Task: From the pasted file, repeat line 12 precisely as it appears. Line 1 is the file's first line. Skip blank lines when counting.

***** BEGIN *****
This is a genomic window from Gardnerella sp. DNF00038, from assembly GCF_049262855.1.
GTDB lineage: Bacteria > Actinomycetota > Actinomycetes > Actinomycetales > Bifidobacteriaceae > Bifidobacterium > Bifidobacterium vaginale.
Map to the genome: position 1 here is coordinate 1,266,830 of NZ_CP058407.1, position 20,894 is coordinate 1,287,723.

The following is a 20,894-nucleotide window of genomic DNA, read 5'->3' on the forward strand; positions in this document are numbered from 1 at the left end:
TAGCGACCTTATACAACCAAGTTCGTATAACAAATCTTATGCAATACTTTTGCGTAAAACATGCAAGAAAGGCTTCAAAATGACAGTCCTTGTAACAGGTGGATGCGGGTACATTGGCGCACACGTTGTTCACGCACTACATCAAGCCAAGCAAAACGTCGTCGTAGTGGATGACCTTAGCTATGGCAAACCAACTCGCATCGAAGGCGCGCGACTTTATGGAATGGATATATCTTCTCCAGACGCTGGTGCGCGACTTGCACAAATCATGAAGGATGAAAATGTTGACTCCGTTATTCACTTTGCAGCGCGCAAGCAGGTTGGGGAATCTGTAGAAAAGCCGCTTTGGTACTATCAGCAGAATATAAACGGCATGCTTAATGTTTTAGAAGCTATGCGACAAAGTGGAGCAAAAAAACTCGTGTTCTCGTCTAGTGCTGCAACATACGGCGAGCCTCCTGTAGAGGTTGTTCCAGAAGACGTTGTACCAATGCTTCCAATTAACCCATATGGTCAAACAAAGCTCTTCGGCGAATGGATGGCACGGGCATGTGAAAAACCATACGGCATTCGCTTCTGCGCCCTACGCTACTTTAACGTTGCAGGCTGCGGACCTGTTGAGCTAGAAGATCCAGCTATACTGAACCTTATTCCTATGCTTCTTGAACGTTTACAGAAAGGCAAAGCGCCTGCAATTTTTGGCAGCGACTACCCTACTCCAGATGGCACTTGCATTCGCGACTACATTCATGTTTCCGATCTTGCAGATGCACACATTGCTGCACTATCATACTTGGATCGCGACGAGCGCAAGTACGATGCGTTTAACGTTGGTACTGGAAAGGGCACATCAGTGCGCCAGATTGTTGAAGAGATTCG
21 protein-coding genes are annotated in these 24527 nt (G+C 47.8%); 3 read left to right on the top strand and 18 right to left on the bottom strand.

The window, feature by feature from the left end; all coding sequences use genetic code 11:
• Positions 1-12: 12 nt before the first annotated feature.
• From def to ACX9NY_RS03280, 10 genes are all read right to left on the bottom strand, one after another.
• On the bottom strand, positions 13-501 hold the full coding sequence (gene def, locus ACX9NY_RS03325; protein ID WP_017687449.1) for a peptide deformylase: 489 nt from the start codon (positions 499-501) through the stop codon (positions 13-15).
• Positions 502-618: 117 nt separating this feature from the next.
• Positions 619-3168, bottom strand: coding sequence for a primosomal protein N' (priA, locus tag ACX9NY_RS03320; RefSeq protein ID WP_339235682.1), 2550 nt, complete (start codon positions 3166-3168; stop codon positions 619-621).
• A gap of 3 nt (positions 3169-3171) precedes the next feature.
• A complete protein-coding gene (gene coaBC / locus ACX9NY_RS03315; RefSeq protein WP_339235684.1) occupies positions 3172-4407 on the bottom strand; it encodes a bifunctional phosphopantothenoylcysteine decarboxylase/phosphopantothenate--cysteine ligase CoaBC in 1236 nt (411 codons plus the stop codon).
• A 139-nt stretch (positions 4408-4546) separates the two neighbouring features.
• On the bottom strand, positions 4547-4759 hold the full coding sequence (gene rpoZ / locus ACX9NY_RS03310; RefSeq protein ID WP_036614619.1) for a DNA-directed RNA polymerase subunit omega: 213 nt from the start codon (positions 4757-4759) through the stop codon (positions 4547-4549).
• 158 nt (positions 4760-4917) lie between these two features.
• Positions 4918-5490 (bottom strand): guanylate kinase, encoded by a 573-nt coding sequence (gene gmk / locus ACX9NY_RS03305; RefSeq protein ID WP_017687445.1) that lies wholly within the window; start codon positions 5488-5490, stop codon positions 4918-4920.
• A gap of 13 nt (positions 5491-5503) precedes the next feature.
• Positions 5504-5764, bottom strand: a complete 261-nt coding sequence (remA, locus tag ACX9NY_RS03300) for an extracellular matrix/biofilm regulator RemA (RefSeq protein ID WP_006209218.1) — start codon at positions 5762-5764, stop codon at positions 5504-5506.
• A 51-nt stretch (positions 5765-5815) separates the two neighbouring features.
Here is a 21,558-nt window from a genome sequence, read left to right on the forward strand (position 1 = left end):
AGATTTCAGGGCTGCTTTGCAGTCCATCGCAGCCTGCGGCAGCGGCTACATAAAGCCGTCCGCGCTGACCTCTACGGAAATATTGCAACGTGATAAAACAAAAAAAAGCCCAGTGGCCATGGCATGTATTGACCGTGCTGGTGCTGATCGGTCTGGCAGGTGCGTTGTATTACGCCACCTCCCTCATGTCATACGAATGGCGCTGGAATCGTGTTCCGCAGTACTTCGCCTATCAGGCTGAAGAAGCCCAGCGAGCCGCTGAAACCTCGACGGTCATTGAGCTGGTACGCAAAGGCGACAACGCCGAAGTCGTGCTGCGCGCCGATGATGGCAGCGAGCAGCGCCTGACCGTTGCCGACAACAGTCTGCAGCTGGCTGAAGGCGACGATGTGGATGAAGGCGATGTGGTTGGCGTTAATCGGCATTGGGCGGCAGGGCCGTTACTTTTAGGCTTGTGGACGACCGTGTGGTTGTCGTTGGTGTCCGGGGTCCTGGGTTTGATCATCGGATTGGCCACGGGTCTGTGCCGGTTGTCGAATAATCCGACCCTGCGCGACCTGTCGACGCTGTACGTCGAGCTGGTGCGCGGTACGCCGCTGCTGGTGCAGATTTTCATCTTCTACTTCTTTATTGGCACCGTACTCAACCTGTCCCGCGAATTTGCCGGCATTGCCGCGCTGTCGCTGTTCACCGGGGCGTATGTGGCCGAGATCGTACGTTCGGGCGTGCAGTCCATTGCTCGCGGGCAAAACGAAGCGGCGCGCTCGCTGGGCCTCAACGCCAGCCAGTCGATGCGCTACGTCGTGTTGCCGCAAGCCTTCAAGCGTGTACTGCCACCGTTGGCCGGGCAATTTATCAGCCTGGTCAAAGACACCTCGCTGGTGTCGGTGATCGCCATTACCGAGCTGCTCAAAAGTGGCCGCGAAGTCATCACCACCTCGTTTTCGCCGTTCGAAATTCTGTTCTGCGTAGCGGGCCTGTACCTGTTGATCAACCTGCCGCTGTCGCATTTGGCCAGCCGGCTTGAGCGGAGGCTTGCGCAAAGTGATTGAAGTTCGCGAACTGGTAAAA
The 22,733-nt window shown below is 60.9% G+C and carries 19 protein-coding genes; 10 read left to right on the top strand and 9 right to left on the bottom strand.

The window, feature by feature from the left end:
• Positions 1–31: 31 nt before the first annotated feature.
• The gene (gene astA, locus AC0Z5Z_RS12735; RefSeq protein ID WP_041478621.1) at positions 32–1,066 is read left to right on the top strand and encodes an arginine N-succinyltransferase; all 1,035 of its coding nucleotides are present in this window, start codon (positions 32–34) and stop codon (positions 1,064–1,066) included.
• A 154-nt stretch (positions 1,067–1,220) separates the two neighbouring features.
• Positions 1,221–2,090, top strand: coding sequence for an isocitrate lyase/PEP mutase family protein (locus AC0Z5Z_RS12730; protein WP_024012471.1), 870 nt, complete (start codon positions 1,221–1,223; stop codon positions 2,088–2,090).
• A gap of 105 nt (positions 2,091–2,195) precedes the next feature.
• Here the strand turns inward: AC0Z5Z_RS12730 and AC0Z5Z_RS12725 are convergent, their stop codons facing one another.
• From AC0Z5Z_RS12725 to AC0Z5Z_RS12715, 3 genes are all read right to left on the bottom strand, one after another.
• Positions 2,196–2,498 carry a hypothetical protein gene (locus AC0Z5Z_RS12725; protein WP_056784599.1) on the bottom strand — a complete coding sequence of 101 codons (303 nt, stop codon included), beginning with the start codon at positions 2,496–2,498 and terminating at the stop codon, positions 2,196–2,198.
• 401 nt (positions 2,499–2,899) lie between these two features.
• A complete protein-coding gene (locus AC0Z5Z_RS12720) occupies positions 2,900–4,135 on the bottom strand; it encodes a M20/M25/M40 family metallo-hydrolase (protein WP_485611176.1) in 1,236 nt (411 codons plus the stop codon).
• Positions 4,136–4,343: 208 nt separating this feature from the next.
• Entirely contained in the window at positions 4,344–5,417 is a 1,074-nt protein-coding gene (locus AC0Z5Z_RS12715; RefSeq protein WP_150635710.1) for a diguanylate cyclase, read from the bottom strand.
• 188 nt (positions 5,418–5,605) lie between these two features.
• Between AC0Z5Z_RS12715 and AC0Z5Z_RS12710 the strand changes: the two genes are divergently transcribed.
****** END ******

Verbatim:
• Positions 619-3168, bottom strand: coding sequence for a primosomal protein N' (priA, locus tag ACX9NY_RS03320; RefSeq protein ID WP_339235682.1), 2550 nt, complete (start codon positions 3166-3168; stop codon positions 619-621).